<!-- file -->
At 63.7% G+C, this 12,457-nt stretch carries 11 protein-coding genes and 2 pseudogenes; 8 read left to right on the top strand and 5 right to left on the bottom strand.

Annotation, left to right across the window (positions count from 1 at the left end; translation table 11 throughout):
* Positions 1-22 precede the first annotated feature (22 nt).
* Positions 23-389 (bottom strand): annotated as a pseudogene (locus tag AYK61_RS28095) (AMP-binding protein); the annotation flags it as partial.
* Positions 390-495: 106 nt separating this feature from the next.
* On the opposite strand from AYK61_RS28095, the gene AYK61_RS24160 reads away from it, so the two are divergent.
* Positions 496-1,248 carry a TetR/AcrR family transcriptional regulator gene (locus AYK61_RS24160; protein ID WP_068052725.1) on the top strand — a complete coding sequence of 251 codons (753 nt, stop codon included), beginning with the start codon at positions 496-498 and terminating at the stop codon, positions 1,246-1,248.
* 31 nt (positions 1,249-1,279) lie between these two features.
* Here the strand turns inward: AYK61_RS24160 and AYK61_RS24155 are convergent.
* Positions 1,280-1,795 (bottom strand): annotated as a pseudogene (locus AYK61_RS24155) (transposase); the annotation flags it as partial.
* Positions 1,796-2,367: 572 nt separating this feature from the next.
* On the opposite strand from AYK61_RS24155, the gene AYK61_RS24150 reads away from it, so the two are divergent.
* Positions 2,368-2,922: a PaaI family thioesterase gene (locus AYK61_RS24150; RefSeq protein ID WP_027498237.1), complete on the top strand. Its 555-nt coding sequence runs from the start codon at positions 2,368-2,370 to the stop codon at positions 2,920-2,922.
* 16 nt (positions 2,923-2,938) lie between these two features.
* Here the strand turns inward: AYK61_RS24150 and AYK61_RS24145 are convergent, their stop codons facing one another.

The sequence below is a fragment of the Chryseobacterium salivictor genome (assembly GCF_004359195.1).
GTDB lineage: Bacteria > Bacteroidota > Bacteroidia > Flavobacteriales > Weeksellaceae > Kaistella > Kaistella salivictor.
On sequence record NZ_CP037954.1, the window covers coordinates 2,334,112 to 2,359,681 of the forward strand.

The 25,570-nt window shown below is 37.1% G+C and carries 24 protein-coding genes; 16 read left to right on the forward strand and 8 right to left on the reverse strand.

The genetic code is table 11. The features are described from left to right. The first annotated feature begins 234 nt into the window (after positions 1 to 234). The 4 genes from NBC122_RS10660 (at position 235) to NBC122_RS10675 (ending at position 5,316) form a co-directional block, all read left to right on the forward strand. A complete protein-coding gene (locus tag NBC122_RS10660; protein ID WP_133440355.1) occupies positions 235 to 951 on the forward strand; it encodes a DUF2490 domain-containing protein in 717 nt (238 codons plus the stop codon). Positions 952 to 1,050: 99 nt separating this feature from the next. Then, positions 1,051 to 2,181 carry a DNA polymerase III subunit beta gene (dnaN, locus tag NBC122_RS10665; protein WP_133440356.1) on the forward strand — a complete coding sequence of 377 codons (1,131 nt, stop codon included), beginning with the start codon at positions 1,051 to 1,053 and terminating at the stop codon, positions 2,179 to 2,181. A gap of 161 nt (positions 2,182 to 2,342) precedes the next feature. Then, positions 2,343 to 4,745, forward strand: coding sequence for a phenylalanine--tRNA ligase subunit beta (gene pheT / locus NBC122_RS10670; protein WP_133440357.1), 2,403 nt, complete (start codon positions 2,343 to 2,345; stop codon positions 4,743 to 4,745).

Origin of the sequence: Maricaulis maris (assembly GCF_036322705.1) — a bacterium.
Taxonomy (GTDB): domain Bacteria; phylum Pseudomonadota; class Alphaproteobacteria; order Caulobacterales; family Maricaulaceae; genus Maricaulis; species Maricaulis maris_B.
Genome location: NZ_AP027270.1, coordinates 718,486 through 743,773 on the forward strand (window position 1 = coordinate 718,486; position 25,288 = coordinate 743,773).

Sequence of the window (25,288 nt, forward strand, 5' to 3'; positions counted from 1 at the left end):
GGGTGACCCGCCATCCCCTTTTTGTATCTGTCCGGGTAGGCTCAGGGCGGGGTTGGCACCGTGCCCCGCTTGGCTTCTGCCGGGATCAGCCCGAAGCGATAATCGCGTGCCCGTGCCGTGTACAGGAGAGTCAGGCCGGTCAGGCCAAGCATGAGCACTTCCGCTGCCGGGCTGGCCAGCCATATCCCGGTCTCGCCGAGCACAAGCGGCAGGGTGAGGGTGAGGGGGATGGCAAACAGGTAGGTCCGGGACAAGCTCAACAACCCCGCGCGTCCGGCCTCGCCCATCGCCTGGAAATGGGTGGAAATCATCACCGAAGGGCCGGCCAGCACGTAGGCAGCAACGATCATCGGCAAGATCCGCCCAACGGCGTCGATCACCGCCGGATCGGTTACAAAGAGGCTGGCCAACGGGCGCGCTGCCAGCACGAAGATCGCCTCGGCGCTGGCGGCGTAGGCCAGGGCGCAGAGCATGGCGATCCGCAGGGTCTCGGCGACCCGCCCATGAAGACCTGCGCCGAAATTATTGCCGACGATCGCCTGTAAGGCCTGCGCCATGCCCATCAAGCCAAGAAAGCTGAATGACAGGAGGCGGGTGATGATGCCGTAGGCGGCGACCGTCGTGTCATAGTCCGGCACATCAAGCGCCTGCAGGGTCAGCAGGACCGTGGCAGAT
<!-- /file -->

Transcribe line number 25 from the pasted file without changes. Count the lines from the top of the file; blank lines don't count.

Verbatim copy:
GGGTGACCCGCCATCCCCTTTTTGTATCTGTCCGGGTAGGCTCAGGGCGGGGTTGGCACCGTGCCCCGCTTGGCTTCTGCCGGGATCAGCCCGAAGCGATAATCGCGTGCCCGTGCCGTGTACAGGAGAGTCAGGCCGGTCAGGCCAAGCATGAGCACTTCCGCTGCCGGGCTGGCCAGCCATATCCCGGTCTCGCCGAGCACAAGCGGCAGGGTGAGGGTGAGGGGGATGGCAAACAGGTAGGTCCGGGACAAGCTCAACAACCCCGCGCGTCCGGCCTCGCCCATCGCCTGGAAATGGGTGGAAATCATCACCGAAGGGCCGGCCAGCACGTAGGCAGCAACGATCATCGGCAAGATCCGCCCAACGGCGTCGATCACCGCCGGATCGGTTACAAAGAGGCTGGCCAACGGGCGCGCTGCCAGCACGAAGATCGCCTCGGCGCTGGCGGCGTAGGCCAGGGCGCAGAGCATGGCGATCCGCAGGGTCTCGGCGACCCGCCCATGAAGACCTGCGCCGAAATTATTGCCGACGATCGCCTGTAAGGCCTGCGCCATGCCCATCAAGCCAAGAAAGCTGAATGACAGGAGGCGGGTGATGATGCCGTAGGCGGCGACCGTCGTGTCATAGTCCGGCACATCAAGCGCCTGCAGGGTCAGCAGGACCGTGGCAGAT